"This is going to hurt badly," said Faldo, who comforted Norman 20 years before doing a little of the same for Spieth. "He was on the steps of doing something to join our little club, which would've been great. I would've welcomed him to our little club of those who have defended. The good news is he's 22. You regroup. He's way too talented. ... He's got a lot of majors he's going to have a shot to win."

Norman never won a Masters, and Palmer didn't win any majors after the U.S. Open at Olympic in '66. Spieth is too young and too resilient to suffer the same fate, and his birdies on 13 and 15 and near-bird on 16 explain why. The kid's a winner; that hasn't changed. Spieth surprised nobody when he got a bit choked up thanking those who cheered his rally. "And they almost brought me back into it," he said.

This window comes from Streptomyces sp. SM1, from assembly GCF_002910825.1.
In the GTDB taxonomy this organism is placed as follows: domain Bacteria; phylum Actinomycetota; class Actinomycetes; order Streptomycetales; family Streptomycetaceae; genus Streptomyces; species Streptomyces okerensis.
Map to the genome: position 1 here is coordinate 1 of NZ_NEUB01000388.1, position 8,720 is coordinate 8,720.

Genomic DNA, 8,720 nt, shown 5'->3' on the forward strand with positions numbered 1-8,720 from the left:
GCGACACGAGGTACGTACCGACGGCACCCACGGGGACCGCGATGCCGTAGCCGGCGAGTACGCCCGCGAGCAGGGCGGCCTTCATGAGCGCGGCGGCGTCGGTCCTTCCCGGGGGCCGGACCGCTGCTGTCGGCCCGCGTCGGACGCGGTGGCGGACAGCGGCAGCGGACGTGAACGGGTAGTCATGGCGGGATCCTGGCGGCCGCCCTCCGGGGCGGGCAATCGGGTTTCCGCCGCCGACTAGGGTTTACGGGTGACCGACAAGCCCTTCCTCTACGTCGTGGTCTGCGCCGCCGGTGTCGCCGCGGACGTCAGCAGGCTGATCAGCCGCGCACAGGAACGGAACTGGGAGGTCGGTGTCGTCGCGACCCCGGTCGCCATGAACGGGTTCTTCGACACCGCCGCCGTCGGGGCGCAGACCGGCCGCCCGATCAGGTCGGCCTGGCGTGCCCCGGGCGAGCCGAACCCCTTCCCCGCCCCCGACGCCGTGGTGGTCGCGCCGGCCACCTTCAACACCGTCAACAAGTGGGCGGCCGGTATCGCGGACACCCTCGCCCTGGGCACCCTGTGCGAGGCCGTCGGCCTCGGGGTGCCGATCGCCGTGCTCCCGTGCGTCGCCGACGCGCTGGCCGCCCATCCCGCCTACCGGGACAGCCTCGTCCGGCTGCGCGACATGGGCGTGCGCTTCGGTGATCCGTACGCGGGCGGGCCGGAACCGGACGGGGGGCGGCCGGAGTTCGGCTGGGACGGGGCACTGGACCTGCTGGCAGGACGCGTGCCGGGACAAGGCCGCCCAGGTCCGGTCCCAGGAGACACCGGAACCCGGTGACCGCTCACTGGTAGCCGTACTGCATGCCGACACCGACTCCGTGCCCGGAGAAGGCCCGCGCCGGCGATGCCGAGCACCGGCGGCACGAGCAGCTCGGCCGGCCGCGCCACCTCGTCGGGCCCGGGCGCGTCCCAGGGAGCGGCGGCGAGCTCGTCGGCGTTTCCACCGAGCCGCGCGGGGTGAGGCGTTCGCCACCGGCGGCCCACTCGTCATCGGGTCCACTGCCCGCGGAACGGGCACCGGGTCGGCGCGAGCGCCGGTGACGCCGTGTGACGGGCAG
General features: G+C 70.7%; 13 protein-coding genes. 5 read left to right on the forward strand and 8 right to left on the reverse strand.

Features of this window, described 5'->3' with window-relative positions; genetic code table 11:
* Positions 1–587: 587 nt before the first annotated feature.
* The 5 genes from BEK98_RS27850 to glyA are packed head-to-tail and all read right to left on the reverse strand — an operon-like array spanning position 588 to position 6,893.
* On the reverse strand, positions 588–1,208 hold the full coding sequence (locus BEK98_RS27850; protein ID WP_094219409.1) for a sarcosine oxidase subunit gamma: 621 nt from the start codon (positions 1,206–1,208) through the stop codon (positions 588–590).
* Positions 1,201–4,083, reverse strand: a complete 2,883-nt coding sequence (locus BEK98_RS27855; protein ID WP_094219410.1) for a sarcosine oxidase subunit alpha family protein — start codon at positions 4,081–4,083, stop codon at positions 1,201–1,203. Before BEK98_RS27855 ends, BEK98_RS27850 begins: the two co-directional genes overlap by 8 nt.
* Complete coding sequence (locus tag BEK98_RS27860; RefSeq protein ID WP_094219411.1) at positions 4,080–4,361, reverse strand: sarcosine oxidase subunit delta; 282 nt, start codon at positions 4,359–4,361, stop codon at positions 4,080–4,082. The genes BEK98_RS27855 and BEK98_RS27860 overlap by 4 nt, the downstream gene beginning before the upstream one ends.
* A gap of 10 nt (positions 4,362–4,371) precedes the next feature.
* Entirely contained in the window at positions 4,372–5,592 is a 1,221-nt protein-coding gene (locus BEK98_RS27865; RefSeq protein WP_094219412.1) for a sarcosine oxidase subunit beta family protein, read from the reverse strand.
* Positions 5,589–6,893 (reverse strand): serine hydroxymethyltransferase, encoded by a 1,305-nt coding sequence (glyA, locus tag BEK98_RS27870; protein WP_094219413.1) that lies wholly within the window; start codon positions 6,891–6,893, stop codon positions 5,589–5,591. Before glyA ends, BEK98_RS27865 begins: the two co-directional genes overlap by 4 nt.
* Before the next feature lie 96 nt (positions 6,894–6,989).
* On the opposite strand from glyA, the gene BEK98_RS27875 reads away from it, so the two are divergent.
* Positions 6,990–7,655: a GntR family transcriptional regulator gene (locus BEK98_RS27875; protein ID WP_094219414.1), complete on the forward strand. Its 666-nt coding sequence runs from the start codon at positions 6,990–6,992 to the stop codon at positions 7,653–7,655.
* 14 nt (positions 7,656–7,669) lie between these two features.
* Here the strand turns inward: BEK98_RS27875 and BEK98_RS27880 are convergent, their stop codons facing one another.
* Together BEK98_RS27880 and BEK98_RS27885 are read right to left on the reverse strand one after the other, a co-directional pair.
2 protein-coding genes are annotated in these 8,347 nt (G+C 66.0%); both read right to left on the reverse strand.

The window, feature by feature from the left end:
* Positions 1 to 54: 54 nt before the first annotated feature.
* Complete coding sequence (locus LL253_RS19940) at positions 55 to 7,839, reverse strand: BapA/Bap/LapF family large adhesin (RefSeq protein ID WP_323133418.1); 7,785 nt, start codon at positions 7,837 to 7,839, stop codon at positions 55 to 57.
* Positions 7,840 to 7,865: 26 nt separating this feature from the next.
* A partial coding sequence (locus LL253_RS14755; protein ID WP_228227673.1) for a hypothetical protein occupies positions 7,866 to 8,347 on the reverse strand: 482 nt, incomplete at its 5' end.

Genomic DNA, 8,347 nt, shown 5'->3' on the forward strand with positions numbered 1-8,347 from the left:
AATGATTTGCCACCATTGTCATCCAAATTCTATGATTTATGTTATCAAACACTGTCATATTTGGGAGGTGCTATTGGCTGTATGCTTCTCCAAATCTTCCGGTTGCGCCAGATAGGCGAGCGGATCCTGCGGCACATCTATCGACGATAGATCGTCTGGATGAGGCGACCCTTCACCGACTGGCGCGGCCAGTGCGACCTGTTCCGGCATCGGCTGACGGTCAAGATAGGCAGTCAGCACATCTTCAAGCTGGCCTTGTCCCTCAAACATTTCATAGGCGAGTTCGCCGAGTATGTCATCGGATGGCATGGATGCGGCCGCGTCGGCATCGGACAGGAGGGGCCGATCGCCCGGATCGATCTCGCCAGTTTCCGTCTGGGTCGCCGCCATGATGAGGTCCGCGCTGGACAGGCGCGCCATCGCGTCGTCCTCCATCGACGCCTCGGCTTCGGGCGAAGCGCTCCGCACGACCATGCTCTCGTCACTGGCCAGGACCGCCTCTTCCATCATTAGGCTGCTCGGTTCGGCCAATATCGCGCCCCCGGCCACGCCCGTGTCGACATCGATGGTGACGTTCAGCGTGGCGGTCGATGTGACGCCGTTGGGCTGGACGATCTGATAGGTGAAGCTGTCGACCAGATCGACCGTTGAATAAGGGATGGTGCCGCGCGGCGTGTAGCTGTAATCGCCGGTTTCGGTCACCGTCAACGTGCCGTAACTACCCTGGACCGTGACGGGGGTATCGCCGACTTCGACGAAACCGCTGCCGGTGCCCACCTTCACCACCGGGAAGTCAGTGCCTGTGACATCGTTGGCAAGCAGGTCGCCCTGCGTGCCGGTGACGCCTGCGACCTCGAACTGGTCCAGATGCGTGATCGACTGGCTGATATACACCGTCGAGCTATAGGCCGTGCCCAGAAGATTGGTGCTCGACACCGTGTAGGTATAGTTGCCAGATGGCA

Almost. Out of left field, the 80th Masters turned into the craziest, and Spieth was left to wear a look of torment as he headed up the 72nd fairway with his hat off, rubbing his head. Suddenly the boy wonder looked every bit as old as his receding hairline suggested.

He'd shot that opening 66 with his new driver Thursday and pulled off that wild shot from the trees on 11, and everyone figured it was all over then. "Jordan's on a mission," his father told ESPN.com after that round. "He's not talking a lot."

He was quietly, but forcefully, playing angry to prove to everyone he was still the same guy who nearly won last year's Grand Slam. But the only player ever to reach 19-under at Augusta National (in 2015, before finishing with a share of Woods' record at 18-under) was instead given the cruelest lesson about the cruelest game on earth.

Golf defeated Spieth because golf eventually defeated everyone. And when this Masters was finally in the books, Spieth still had to put a green jacket on another man's shoulders.

"As you can imagine," he said, "I can't think of anybody else who may have had a tougher ceremony to experience."

The only thing tougher than the ceremony was the pain suffered before it. Jordan Spieth might someday own four, five, six Masters titles. But even at the age of 22, this much is true about his 2016 Augusta National Sunday: He will take it to his grave.